Fordham University            The Jesuit University of New York

Help Is On the Way

New Master's Degree Program Ensures Emergency Preparedness


The staggering humanitarian crisis in Haiti demonstrates once again the urgent need for a swift and effective international response to natural and man-made disasters—a need a new master’s degree program in humanitarian action at Fordham hopes to address.

The field of humanitarian affairs is a constantly changing landscape of complex issues and concerns. The recent crisis in Haiti is only the most recent example. Despite the urgent need for supplies, international aid workers continue to encounter a frustrating series of physical, geographic and political obstacles to delivering food, water and medical equipment to the devastated country.

Even more frustrating for aid workers, though, is the fact that there is really no blueprint for how to help the powerless in an international disaster. But the Graduate School of Arts and Sciences, working in conjunction with the University’s Institute of International Humanitarian Affairs (IIHA), is poised to come up with one through a new master’s degree program in humanitarian action, which was recently registered with New York state.

“The new program focuses on emergency preparedness and necessary humanitarian responses to national and international disasters,” said Jennifer Latham, director of academic programs and support at the Graduate School of Arts and Sciences.

By combining the practical experience of humanitarian professionals with the academic strength of Fordham’s faculty—pulled together across disciplines from GSAS, the Graduate School of Social Service, Fordham Law School and the Graduate School of Business Administration—the new program explores in full each and every aspect of humanitarian assistance, from the geopolitical significance of a particular country or region to the practical tools necessary to forecast and respond to natural or man-made disasters.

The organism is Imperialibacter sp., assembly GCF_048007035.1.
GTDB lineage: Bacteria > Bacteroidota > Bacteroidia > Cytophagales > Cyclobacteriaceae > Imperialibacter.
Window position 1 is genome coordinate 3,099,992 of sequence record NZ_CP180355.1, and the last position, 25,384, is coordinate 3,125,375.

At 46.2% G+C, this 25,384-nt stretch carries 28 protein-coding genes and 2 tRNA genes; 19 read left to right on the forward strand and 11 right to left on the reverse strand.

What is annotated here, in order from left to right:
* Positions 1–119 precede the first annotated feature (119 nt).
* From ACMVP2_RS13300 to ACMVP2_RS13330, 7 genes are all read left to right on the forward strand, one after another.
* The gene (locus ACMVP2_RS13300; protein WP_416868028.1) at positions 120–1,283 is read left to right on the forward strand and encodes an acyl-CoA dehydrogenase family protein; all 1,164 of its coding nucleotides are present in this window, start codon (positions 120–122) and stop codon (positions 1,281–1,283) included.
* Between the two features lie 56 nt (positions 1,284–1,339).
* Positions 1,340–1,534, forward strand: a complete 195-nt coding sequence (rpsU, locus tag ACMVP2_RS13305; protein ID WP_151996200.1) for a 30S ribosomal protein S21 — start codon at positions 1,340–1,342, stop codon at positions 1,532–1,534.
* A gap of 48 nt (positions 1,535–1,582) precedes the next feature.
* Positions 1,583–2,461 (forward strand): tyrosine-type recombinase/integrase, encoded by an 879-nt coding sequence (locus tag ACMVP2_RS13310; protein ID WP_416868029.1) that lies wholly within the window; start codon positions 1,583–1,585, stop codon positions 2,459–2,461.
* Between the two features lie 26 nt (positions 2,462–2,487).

“It offers holistic training to those professionals working in complex emergencies,” Latham said. “Instructors bring the everyday, practical, real world experience, while Fordham faculty bring an academic aspect to the discussion.”

The new master’s degree program builds on IIHA’s international Diploma in Humanitarian Assistance (IDHA) program, which prepares humanitarian aid workers to become field managers in humanitarian organizations, offering them a bootcamp experience—and a set of professional standards—on how to respond to crisis situations.

Candidates for the new master’s degree program are required to have at least five years’ experience in humanitarian assistance or a related field, and admission is predicated on the successful completion of the month long IDHA program.

“Although there are a number of programs on development, peace building, public health and other aspects of humanitarian assistance, there is no program that offers practical training to professionals working in complex emergencies,” said Brendan Cahill, administrative director of IIHA and its partner organization, the Center for International Humanitarian Cooperation.

Courses in the master’s degree program, offered in one-, two- or four-week-long sessions, will be taught in Europe, Africa, the United States, Latin America and Asia. This is designed to accommodate the schedules of humanitarian aid workers around the world and, at the same time, allow them to study in their local region or to experience a new region, Cahill noted.

“We want to develop humanitarian leaders who will contribute to the common good, serve the underserved and produce new ideas to disseminate across the world,” he said. “It fits in perfectly with Fordham’s mission and approach to humanitarianism—men and women for others.”

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